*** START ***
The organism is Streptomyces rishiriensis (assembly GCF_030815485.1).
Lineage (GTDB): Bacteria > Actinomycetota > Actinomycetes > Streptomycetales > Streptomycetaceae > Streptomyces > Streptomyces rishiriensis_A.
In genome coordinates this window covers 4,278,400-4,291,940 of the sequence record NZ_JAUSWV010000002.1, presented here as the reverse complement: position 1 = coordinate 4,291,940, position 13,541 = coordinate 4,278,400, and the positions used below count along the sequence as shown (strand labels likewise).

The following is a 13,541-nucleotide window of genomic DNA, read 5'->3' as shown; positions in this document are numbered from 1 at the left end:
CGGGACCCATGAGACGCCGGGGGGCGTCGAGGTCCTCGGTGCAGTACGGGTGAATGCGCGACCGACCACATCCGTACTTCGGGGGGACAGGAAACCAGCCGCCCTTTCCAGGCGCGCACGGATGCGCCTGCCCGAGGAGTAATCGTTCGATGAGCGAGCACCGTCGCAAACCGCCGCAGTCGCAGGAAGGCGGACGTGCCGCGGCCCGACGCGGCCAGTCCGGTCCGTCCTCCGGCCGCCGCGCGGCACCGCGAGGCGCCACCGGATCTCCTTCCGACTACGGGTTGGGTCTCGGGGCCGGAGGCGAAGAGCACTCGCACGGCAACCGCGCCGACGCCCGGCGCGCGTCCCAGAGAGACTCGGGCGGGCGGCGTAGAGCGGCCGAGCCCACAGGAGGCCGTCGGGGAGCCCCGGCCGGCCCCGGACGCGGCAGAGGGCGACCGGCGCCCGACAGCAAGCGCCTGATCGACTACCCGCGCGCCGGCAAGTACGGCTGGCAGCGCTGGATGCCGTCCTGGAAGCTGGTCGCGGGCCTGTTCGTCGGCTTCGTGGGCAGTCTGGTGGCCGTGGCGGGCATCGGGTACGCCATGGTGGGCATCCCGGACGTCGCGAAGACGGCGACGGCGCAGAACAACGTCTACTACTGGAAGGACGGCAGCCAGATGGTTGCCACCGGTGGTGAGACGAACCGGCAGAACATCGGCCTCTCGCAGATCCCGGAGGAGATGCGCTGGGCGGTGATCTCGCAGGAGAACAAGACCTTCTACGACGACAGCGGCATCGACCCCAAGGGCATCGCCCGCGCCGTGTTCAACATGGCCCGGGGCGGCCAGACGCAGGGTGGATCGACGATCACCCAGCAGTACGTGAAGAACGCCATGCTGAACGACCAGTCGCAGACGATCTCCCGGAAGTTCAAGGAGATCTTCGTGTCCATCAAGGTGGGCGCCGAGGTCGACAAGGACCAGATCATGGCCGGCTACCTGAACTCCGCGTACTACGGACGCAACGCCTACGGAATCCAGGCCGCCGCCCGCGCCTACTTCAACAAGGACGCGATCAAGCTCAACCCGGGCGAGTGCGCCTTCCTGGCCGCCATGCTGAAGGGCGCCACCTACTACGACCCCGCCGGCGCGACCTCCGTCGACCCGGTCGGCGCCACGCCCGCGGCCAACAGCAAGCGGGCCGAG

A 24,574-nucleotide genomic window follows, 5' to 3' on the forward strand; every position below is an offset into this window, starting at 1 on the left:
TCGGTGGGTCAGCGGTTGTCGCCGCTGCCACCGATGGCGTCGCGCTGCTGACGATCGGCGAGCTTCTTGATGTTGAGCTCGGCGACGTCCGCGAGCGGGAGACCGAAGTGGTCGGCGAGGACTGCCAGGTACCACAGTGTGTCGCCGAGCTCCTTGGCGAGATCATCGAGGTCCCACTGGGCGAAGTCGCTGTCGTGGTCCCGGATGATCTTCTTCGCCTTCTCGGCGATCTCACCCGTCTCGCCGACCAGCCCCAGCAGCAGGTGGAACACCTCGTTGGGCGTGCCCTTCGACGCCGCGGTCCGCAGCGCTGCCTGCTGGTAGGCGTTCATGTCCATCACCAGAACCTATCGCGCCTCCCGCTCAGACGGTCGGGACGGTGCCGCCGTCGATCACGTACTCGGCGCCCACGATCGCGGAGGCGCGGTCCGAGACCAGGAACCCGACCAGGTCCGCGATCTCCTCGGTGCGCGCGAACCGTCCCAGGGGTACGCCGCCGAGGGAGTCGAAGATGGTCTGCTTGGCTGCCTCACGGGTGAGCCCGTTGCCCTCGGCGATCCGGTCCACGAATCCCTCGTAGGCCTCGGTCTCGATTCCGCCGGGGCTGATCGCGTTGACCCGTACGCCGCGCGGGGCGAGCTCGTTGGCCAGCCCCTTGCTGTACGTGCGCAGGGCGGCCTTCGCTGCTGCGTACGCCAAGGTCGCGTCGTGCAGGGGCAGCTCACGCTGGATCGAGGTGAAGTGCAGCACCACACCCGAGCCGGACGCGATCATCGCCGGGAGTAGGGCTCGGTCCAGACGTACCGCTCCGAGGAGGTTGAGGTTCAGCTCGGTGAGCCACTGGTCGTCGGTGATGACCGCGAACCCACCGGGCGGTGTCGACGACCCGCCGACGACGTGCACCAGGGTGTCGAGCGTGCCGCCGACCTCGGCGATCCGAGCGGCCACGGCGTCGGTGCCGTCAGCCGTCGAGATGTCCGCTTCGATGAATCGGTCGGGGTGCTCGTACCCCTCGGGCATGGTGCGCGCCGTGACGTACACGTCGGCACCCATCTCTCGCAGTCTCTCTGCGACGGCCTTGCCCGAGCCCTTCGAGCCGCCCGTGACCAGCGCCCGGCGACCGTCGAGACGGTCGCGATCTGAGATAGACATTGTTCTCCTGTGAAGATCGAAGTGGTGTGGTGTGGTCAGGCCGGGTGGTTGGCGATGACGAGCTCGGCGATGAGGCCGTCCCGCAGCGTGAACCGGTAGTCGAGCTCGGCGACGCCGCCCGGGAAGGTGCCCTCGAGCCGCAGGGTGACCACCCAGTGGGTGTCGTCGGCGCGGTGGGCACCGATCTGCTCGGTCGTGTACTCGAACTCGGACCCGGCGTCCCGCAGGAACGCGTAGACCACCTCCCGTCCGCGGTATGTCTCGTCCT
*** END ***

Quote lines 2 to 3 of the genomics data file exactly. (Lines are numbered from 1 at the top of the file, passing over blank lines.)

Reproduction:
Lineage (GTDB): Bacteria > Actinomycetota > Actinomycetes > Streptomycetales > Streptomycetaceae > Streptomyces > Streptomyces rishiriensis_A.
In genome coordinates this window covers 4,278,400-4,291,940 of the sequence record NZ_JAUSWV010000002.1, presented here as the reverse complement: position 1 = coordinate 4,291,940, position 13,541 = coordinate 4,278,400, and the positions used below count along the sequence as shown (strand labels likewise).